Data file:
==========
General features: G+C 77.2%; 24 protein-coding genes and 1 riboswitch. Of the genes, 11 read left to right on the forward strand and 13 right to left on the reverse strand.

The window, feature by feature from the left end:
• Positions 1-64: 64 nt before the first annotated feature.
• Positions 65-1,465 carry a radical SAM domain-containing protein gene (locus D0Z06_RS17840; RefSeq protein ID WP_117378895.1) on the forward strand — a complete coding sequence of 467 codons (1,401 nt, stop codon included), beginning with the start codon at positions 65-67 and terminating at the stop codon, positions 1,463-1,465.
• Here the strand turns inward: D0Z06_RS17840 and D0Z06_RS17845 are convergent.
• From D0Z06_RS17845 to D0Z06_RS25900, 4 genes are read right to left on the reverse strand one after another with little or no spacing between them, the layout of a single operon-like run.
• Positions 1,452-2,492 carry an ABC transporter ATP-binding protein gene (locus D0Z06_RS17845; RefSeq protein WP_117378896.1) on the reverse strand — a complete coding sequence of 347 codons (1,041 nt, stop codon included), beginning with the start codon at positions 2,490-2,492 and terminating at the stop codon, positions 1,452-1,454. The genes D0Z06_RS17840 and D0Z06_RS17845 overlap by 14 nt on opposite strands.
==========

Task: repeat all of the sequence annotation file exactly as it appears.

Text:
General features: G+C 77.2%; 24 protein-coding genes and 1 riboswitch. Of the genes, 11 read left to right on the forward strand and 13 right to left on the reverse strand.

The window, feature by feature from the left end:
• Positions 1-64: 64 nt before the first annotated feature.
• Positions 65-1,465 carry a radical SAM domain-containing protein gene (locus D0Z06_RS17840; RefSeq protein ID WP_117378895.1) on the forward strand — a complete coding sequence of 467 codons (1,401 nt, stop codon included), beginning with the start codon at positions 65-67 and terminating at the stop codon, positions 1,463-1,465.
• Here the strand turns inward: D0Z06_RS17840 and D0Z06_RS17845 are convergent.
• From D0Z06_RS17845 to D0Z06_RS25900, 4 genes are read right to left on the reverse strand one after another with little or no spacing between them, the layout of a single operon-like run.
• Positions 1,452-2,492 carry an ABC transporter ATP-binding protein gene (locus D0Z06_RS17845; RefSeq protein WP_117378896.1) on the reverse strand — a complete coding sequence of 347 codons (1,041 nt, stop codon included), beginning with the start codon at positions 2,490-2,492 and terminating at the stop codon, positions 1,452-1,454. The genes D0Z06_RS17840 and D0Z06_RS17845 overlap by 14 nt on opposite strands.